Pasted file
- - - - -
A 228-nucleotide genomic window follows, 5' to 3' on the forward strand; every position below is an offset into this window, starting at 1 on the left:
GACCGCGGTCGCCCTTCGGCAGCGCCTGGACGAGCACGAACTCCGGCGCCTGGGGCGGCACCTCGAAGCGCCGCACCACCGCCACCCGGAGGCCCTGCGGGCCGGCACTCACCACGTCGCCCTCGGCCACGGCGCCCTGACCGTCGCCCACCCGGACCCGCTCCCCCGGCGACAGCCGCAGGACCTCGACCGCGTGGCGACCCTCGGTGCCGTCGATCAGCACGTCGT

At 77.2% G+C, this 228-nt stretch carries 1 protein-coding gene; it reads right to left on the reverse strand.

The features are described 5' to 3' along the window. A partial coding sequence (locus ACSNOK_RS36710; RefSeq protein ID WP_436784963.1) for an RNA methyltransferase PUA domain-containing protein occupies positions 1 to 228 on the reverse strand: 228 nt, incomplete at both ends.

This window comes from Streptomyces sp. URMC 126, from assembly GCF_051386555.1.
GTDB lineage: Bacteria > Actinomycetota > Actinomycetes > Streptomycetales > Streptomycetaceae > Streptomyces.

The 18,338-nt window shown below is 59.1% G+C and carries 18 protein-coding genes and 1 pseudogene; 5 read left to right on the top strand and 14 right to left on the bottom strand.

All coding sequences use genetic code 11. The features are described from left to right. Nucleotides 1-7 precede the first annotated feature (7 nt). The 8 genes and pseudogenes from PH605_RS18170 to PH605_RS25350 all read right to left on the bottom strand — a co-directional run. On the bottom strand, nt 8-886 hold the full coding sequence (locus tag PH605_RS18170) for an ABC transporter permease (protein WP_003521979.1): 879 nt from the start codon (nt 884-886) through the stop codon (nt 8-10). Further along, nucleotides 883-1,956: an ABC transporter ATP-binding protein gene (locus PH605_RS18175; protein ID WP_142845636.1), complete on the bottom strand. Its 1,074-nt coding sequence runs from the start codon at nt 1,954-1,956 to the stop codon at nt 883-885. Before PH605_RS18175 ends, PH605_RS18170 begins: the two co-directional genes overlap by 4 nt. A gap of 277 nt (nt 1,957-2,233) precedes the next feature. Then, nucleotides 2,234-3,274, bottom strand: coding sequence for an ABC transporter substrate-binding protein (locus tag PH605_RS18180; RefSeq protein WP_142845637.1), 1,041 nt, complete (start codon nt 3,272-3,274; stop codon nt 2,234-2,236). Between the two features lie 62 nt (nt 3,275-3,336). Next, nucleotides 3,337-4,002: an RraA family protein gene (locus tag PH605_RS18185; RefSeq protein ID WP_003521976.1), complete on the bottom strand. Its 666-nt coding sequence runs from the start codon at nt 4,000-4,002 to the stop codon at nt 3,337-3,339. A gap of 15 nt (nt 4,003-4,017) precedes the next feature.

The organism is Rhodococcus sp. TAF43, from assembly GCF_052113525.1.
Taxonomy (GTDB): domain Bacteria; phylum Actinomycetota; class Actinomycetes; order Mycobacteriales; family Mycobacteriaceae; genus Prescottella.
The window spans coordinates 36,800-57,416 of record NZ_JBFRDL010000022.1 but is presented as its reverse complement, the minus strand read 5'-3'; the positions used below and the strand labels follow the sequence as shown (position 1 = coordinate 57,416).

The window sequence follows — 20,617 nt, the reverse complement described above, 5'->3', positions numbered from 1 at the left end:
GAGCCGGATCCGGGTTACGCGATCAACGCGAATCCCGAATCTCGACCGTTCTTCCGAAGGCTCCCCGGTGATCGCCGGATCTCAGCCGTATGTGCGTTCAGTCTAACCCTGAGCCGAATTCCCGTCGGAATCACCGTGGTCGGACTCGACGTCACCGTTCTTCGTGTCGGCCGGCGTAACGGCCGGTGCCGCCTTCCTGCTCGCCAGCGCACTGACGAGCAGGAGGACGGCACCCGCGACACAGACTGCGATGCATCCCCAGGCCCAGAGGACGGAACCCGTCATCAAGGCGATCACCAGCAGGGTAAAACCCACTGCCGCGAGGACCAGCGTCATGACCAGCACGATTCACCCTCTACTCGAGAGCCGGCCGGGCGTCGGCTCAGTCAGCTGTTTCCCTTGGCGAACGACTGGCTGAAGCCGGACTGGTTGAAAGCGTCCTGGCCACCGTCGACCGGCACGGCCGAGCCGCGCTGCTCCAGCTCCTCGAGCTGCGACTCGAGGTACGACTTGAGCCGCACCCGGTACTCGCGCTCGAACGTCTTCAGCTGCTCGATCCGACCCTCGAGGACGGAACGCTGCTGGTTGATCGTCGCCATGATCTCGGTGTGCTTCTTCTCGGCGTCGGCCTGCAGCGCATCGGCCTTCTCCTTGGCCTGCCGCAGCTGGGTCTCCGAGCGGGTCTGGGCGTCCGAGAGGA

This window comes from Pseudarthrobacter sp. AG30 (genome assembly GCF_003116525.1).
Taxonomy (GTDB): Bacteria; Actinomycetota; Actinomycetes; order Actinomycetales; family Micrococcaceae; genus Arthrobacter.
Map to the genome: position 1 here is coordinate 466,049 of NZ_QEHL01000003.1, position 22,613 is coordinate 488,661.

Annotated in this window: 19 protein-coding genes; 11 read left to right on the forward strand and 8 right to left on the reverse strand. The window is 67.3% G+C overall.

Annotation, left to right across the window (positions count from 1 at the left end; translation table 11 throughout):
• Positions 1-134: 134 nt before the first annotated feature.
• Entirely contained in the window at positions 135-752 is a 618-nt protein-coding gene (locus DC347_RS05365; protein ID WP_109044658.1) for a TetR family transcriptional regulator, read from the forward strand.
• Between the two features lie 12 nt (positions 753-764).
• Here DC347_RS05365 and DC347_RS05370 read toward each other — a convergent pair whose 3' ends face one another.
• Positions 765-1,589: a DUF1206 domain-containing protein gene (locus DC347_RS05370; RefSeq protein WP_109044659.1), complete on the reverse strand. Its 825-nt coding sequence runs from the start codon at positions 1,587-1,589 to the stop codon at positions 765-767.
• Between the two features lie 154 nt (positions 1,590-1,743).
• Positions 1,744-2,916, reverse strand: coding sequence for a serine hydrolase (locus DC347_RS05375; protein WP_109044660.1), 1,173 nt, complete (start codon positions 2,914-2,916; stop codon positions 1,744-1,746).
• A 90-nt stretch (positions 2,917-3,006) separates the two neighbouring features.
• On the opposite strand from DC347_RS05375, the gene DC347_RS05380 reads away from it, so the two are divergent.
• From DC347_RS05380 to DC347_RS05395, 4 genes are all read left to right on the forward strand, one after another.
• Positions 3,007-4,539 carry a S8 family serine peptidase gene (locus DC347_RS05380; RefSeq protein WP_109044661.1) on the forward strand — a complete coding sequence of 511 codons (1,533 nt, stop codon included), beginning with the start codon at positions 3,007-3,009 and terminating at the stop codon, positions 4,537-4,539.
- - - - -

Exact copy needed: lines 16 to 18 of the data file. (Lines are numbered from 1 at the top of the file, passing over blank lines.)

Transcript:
Map to the genome: position 1 here is coordinate 466,049 of NZ_QEHL01000003.1, position 22,613 is coordinate 488,661.

Annotated in this window: 19 protein-coding genes; 11 read left to right on the forward strand and 8 right to left on the reverse strand. The window is 67.3% G+C overall.

Annotation, left to right across the window (positions count from 1 at the left end; translation table 11 throughout):